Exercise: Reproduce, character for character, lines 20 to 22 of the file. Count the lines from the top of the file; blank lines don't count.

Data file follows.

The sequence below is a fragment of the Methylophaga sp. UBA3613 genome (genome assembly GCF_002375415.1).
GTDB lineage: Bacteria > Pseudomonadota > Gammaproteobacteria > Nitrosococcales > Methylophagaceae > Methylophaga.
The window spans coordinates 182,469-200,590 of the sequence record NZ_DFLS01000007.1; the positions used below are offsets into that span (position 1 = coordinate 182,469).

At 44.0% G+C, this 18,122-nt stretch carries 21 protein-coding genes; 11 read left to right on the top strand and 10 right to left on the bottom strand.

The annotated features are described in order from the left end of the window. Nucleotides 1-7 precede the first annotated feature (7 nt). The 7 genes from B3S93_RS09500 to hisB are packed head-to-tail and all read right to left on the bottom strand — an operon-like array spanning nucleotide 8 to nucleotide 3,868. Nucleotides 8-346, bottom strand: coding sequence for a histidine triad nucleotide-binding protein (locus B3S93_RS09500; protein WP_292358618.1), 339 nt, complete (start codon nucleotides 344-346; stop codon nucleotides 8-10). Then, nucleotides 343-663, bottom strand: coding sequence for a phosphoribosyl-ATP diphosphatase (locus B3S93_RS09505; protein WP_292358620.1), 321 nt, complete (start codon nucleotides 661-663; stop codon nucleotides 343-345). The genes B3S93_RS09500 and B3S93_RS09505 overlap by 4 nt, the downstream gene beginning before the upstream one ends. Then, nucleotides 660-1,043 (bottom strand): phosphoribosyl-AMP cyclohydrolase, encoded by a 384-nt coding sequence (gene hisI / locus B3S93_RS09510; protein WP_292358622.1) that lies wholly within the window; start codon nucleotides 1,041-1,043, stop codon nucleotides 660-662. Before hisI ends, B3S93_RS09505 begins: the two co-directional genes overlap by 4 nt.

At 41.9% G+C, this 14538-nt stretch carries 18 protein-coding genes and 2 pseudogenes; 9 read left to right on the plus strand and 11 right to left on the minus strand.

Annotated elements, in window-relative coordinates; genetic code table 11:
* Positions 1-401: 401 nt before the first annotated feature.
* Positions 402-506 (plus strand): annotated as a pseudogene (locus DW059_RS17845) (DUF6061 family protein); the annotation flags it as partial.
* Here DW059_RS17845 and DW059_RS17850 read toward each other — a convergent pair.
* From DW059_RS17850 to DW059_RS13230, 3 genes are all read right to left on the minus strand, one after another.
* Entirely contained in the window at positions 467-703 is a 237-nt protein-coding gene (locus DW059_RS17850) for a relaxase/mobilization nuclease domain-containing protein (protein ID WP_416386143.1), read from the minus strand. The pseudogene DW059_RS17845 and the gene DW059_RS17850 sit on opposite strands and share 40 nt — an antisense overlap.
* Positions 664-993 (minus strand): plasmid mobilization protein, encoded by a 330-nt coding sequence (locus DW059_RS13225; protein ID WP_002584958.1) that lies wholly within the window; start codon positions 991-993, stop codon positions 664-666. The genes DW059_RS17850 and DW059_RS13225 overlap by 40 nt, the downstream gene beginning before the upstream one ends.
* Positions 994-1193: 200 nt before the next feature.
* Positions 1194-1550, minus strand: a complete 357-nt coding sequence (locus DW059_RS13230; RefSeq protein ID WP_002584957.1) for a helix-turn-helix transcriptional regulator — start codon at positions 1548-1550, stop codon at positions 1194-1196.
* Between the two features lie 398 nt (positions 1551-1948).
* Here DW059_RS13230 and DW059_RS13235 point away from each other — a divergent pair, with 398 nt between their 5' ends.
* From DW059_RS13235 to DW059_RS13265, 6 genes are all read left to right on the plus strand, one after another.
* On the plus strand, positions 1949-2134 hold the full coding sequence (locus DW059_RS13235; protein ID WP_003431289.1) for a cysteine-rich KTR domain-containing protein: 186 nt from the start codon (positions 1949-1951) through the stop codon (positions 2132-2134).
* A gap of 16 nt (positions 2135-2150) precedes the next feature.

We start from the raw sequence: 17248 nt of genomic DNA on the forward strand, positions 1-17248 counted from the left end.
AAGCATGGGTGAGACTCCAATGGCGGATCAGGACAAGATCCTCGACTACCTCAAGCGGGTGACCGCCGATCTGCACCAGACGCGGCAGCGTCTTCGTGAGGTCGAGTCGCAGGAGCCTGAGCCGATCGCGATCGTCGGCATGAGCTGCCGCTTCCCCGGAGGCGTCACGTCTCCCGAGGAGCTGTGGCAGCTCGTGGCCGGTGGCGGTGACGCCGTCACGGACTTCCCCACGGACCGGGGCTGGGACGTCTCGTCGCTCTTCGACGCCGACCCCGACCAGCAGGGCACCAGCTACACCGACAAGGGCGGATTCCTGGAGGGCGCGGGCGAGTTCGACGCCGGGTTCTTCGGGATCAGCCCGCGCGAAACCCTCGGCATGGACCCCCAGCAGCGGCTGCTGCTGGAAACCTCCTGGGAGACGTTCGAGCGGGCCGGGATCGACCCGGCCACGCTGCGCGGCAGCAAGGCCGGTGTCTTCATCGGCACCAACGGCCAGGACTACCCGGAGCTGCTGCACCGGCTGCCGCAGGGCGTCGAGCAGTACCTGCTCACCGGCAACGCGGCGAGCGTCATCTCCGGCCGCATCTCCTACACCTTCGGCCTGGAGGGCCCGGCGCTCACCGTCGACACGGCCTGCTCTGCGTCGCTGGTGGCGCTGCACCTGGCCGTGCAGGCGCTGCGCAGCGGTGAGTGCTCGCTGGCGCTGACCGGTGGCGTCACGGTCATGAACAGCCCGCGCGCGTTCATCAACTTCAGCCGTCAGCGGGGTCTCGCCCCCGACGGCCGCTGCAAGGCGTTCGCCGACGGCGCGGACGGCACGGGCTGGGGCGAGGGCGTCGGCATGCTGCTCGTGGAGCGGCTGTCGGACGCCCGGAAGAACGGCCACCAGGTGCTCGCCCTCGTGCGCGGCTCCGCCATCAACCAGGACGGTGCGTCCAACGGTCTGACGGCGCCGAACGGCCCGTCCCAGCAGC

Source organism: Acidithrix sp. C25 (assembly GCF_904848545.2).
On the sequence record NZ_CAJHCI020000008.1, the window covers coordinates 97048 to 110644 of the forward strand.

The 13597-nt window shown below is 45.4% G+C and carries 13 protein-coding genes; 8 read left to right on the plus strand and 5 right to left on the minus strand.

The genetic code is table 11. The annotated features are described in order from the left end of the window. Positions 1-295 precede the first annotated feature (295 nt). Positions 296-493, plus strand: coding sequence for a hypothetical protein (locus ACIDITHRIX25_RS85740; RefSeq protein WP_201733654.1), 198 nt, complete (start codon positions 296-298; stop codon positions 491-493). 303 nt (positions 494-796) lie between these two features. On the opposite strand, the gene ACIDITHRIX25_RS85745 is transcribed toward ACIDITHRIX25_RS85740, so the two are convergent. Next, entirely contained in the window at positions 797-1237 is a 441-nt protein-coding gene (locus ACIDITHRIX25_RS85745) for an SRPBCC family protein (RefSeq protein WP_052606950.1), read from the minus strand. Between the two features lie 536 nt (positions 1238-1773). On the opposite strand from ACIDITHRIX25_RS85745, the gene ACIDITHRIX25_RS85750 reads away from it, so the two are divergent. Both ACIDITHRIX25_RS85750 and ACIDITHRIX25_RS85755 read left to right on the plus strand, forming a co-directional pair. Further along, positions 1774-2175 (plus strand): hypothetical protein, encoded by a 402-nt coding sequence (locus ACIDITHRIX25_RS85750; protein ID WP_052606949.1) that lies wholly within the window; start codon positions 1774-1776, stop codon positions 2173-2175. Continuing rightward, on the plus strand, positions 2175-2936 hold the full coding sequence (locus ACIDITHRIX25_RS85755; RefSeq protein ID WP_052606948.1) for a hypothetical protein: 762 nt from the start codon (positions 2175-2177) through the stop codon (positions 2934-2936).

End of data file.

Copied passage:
* A gap of 16 nt (positions 2135-2150) precedes the next feature.

We start from the raw sequence: 17248 nt of genomic DNA on the forward strand, positions 1-17248 counted from the left end.
AAGCATGGGTGAGACTCCAATGGCGGATCAGGACAAGATCCTCGACTACCTCAAGCGGGTGACCGCCGATCTGCACCAGACGCGGCAGCGTCTTCGTGAGGTCGAGTCGCAGGAGCCTGAGCCGATCGCGATCGTCGGCATGAGCTGCCGCTTCCCCGGAGGCGTCACGTCTCCCGAGGAGCTGTGGCAGCTCGTGGCCGGTGGCGGTGACGCCGTCACGGACTTCCCCACGGACCGGGGCTGGGACGTCTCGTCGCTCTTCGACGCCGACCCCGACCAGCAGGGCACCAGCTACACCGACAAGGGCGGATTCCTGGAGGGCGCGGGCGAGTTCGACGCCGGGTTCTTCGGGATCAGCCCGCGCGAAACCCTCGGCATGGACCCCCAGCAGCGGCTGCTGCTGGAAACCTCCTGGGAGACGTTCGAGCGGGCCGGGATCGACCCGGCCACGCTGCGCGGCAGCAAGGCCGGTGTCTTCATCGGCACCAACGGCCAGGACTACCCGGAGCTGCTGCACCGGCTGCCGCAGGGCGTCGAGCAGTACCTGCTCACCGGCAACGCGGCGAGCGTCATCTCCGGCCGCATCTCCTACACCTTCGGCCTGGAGGGCCCGGCGCTCACCGTCGACACGGCCTGCTCTGCGTCGCTGGTGGCGCTGCACCTGGCCGTGCAGGCGCTGCGCAGCGGTGAGTGCTCGCTGGCGCTGACCGGTGGCGTCACGGTCATGAACAGCCCGCGCGCGTTCATCAACTTCAGCCGTCAGCGGGGTCTCGCCCCCGACGGCCGCTGCAAGGCGTTCGCCGACGGCGCGGACGGCACGGGCTGGGGCGAGGGCGTCGGCATGCTGCTCGTGGAGCGGCTGTCGGACGCCCGGAAGAACGGCCACCAGGTGCTCGCCCTCGTGCGCGGCTCCGCCATCAACCAGGACGGTGCGTCCAACGGTCTGACGGCGCCGAACGGCCCGTCCCAGCAGC